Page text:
Monday, June 29, 2009
As I end my time in the dean's office this week to return to the faculty I have received wonderful comments about my time as dean. While I have surely played a role, it is the larger community of the School that deserves praise - the faculty who teach rigorous and relevant classes, the students who challenge themselves and each other, alumni who support our efforts in many ways, and the staff who somehow make it all work.
Still it is pretty special to be noticed by someone who is famous, inspirational AND interesting. Here's the letter that Warren Buffett sent to me this week:
Monday, May 4, 2009
Business schools are
(a) the cause
(b) the solution
(c) both (a) and (b)
(d) neither (a) or (b)
It’s an interesting time to be a b-school dean. With the collapse of financial markets, a deep and global recession, and the destruction of portfolios and dreams, I am often asked what role business education plays in “this mess.” Sometimes I stand accused, a scapegoat for whatever irritant is on someone’s mind. At other times people look expectantly for whatever answers I can offer.
Although Bernie Madoff did not attend business school, there are a number of recently discredited and disgraced business leaders and financiers who have MBA degrees. Of course every profession can point to those who push the bounds of legality and morality, whether it is corrupt policemen, rapscallion lawyers or physicians scamming Medicare. No occupation can claim immunity from cheating, much less hubris.
The current recession cannot be traced to the fraudulent acts of a group at a company such as Enron. It is a far more pervasive, systemic problem with intermingled roots and no Sarbanes-Oxley type of legislation will fix this one. The recent turmoil in financial markets is less about illegality than poor judgment and failed systems that circle the globe. Those are much harder to legislate, although governments have and will continue to try to shore up regulations to calm citizens and anticipate areas of weakness.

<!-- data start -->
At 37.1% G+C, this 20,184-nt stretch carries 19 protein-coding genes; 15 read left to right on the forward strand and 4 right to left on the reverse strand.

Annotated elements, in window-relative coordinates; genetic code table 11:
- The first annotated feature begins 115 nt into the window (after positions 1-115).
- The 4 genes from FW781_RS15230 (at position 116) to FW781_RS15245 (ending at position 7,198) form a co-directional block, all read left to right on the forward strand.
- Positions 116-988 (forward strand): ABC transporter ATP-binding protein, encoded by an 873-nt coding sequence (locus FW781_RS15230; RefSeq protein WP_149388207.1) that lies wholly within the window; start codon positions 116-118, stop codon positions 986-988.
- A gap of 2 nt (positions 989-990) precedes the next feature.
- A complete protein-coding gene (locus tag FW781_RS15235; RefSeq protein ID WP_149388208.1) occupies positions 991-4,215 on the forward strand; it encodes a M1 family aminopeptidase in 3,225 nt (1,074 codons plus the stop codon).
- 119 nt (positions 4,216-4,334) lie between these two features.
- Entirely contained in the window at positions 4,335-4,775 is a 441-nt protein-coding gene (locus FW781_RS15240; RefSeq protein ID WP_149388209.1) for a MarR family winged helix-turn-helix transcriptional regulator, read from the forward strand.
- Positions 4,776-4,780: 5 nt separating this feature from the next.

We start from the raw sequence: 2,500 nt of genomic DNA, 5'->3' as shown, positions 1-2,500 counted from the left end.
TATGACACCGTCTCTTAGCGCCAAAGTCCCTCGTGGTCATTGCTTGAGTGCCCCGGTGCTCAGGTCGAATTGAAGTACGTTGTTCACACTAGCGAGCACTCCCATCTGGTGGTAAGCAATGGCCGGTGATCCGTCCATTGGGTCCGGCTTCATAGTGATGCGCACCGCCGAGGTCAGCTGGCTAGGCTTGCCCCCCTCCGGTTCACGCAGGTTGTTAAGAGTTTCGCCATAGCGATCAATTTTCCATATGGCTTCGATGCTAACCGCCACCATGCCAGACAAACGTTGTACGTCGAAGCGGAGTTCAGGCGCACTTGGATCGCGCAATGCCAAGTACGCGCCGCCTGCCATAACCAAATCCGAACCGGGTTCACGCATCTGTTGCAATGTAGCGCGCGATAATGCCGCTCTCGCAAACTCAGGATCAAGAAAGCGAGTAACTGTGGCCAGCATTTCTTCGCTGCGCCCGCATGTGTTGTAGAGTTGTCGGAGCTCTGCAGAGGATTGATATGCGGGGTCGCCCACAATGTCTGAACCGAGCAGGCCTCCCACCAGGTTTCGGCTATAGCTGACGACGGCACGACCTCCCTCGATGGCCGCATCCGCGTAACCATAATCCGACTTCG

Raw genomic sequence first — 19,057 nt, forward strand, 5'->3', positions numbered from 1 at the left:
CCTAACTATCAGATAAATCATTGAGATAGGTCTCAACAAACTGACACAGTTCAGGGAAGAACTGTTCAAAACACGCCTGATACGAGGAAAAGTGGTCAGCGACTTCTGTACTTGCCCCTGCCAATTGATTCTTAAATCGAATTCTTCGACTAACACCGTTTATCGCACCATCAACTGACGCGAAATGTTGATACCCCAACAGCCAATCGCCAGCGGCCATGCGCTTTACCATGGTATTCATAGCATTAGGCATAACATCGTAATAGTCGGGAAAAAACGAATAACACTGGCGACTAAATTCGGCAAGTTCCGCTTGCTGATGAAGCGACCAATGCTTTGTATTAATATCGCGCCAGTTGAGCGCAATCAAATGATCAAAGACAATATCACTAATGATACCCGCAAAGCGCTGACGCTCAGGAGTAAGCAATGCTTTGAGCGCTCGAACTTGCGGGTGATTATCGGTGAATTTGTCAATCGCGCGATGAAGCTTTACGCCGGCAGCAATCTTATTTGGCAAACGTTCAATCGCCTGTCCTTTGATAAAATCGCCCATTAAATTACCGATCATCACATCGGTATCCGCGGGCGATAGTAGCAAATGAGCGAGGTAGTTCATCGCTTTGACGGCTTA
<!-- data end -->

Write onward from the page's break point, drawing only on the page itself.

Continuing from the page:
At the recent annual meeting of AACSB International, the largest and most global accrediting body for business education, 1,200 attendees considered the same question I posed above. What, if anything, could we be doing differently to develop business leaders who will face more complexity than any previous generation? How could we train thoughtful leaders who would build value and enduring prosperity for a global society?
There was no agreement, although many were concerned that the deal-making culture of Wall Street, expressed as short-term gains and unbridled self-interest, undermined the creation of lasting value in human and financial resources. One dean suggested that instead of trading rooms, maybe we should put in leadership rooms.
Others were concerned that the importance placed on rankings had made us too competitive and too specialized. As a very small school, the UC Davis Graduate School of Management works hard to attract great students and faculty and provide the best possible learning experience, but I can imagine the temptation to focus narrowly to gain attention in a competitive market.
We will climb out of this recession, as we always have. But as former Yale Dean Jeffrey Gartner said, “when the pieces fall back, they will not fall back in the same place.” Too many things are changing.
What challenges lay ahead? What will be different for future business leaders? Here are some of the prognostications that I heard:
· Government-business relations will change dramatically. Governments will play more visible roles in ensuring business stability. Business needs government to create stable settings for exchange.
· Emerging markets will become more important and threaten the U.S. dominance in global trade. Collectively the impoverished and less affluent nations will be attractive markets.